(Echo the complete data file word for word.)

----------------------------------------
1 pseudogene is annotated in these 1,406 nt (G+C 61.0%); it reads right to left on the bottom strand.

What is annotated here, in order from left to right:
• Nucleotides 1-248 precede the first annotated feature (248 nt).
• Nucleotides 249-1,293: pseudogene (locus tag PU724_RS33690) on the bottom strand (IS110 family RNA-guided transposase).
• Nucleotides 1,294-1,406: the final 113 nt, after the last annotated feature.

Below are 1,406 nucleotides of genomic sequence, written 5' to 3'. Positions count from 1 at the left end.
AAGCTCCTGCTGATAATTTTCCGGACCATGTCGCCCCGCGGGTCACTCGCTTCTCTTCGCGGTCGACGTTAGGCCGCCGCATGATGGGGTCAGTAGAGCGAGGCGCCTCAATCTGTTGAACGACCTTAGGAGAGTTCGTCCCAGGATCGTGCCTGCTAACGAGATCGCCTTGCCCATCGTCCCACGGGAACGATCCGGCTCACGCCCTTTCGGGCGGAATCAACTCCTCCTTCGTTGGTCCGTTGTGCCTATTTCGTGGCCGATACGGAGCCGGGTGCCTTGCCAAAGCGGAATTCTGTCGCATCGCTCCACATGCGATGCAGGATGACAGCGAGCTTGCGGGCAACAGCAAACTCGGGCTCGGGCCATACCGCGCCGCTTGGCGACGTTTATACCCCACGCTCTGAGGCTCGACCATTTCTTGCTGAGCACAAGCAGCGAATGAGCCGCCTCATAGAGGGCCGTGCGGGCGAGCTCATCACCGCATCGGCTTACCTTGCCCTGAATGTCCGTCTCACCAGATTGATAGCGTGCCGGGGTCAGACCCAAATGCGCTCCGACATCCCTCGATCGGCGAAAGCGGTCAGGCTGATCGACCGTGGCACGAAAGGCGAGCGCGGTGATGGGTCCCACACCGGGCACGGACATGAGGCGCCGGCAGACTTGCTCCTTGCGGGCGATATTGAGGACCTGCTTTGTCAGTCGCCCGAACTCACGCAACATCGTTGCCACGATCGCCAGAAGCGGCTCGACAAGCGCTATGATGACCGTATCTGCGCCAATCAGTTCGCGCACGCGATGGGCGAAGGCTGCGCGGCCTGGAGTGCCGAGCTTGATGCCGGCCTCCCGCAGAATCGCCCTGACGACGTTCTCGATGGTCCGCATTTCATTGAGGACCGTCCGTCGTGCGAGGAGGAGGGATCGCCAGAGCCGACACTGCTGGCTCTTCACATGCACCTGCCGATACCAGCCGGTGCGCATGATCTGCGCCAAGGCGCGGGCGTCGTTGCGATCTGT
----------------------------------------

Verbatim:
1 pseudogene is annotated in these 1,406 nt (G+C 61.0%); it reads right to left on the bottom strand.

What is annotated here, in order from left to right:
• Nucleotides 1-248 precede the first annotated feature (248 nt).
• Nucleotides 249-1,293: pseudogene (locus tag PU724_RS33690) on the bottom strand (IS110 family RNA-guided transposase).
• Nucleotides 1,294-1,406: the final 113 nt, after the last annotated feature.

Below are 1,406 nucleotides of genomic sequence, written 5' to 3'. Positions count from 1 at the left end.
AAGCTCCTGCTGATAATTTTCCGGACCATGTCGCCCCGCGGGTCACTCGCTTCTCTTCGCGGTCGACGTTAGGCCGCCGCATGATGGGGTCAGTAGAGCGAGGCGCCTCAATCTGTTGAACGACCTTAGGAGAGTTCGTCCCAGGATCGTGCCTGCTAACGAGATCGCCTTGCCCATCGTCCCACGGGAACGATCCGGCTCACGCCCTTTCGGGCGGAATCAACTCCTCCTTCGTTGGTCCGTTGTGCCTATTTCGTGGCCGATACGGAGCCGGGTGCCTTGCCAAAGCGGAATTCTGTCGCATCGCTCCACATGCGATGCAGGATGACAGCGAGCTTGCGGGCAACAGCAAACTCGGGCTCGGGCCATACCGCGCCGCTTGGCGACGTTTATACCCCACGCTCTGAGGCTCGACCATTTCTTGCTGAGCACAAGCAGCGAATGAGCCGCCTCATAGAGGGCCGTGCGGGCGAGCTCATCACCGCATCGGCTTACCTTGCCCTGAATGTCCGTCTCACCAGATTGATAGCGTGCCGGGGTCAGACCCAAATGCGCTCCGACATCCCTCGATCGGCGAAAGCGGTCAGGCTGATCGACCGTGGCACGAAAGGCGAGCGCGGTGATGGGTCCCACACCGGGCACGGACATGAGGCGCCGGCAGACTTGCTCCTTGCGGGCGATATTGAGGACCTGCTTTGTCAGTCGCCCGAACTCACGCAACATCGTTGCCACGATCGCCAGAAGCGGCTCGACAAGCGCTATGATGACCGTATCTGCGCCAATCAGTTCGCGCACGCGATGGGCGAAGGCTGCGCGGCCTGGAGTGCCGAGCTTGATGCCGGCCTCCCGCAGAATCGCCCTGACGACGTTCTCGATGGTCCGCATTTCATTGAGGACCGTCCGTCGTGCGAGGAGGAGGGATCGCCAGAGCCGACACTGCTGGCTCTTCACATGCACCTGCCGATACCAGCCGGTGCGCATGATCTGCGCCAAGGCGCGGGCGTCGTTGCGATCTGT